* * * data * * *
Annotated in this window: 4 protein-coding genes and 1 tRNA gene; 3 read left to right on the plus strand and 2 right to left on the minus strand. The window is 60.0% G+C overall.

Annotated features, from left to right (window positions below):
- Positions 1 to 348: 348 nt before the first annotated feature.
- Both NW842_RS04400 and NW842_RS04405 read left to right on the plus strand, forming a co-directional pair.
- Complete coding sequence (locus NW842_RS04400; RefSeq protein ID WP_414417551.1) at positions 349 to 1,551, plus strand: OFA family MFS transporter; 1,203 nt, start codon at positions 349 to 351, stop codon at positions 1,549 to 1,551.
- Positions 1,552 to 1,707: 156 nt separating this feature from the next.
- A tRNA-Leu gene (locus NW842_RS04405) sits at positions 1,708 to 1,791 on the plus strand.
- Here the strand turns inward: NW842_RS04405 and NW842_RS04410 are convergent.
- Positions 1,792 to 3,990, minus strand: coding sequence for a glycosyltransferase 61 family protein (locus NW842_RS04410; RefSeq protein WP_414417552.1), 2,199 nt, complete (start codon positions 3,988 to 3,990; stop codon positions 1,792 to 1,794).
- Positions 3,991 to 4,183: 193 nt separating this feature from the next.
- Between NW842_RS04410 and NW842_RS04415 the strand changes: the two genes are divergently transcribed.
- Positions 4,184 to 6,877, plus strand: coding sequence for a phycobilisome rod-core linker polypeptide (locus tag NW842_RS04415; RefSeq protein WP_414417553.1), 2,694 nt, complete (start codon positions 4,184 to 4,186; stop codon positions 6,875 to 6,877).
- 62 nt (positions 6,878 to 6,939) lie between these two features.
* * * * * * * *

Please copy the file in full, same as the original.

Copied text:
Annotated in this window: 4 protein-coding genes and 1 tRNA gene; 3 read left to right on the plus strand and 2 right to left on the minus strand. The window is 60.0% G+C overall.

Annotated features, from left to right (window positions below):
- Positions 1 to 348: 348 nt before the first annotated feature.
- Both NW842_RS04400 and NW842_RS04405 read left to right on the plus strand, forming a co-directional pair.
- Complete coding sequence (locus NW842_RS04400; RefSeq protein ID WP_414417551.1) at positions 349 to 1,551, plus strand: OFA family MFS transporter; 1,203 nt, start codon at positions 349 to 351, stop codon at positions 1,549 to 1,551.
- Positions 1,552 to 1,707: 156 nt separating this feature from the next.
- A tRNA-Leu gene (locus NW842_RS04405) sits at positions 1,708 to 1,791 on the plus strand.
- Here the strand turns inward: NW842_RS04405 and NW842_RS04410 are convergent.
- Positions 1,792 to 3,990, minus strand: coding sequence for a glycosyltransferase 61 family protein (locus NW842_RS04410; RefSeq protein WP_414417552.1), 2,199 nt, complete (start codon positions 3,988 to 3,990; stop codon positions 1,792 to 1,794).
- Positions 3,991 to 4,183: 193 nt separating this feature from the next.
- Between NW842_RS04410 and NW842_RS04415 the strand changes: the two genes are divergently transcribed.
- Positions 4,184 to 6,877, plus strand: coding sequence for a phycobilisome rod-core linker polypeptide (locus tag NW842_RS04415; RefSeq protein WP_414417553.1), 2,694 nt, complete (start codon positions 4,184 to 4,186; stop codon positions 6,875 to 6,877).
- 62 nt (positions 6,878 to 6,939) lie between these two features.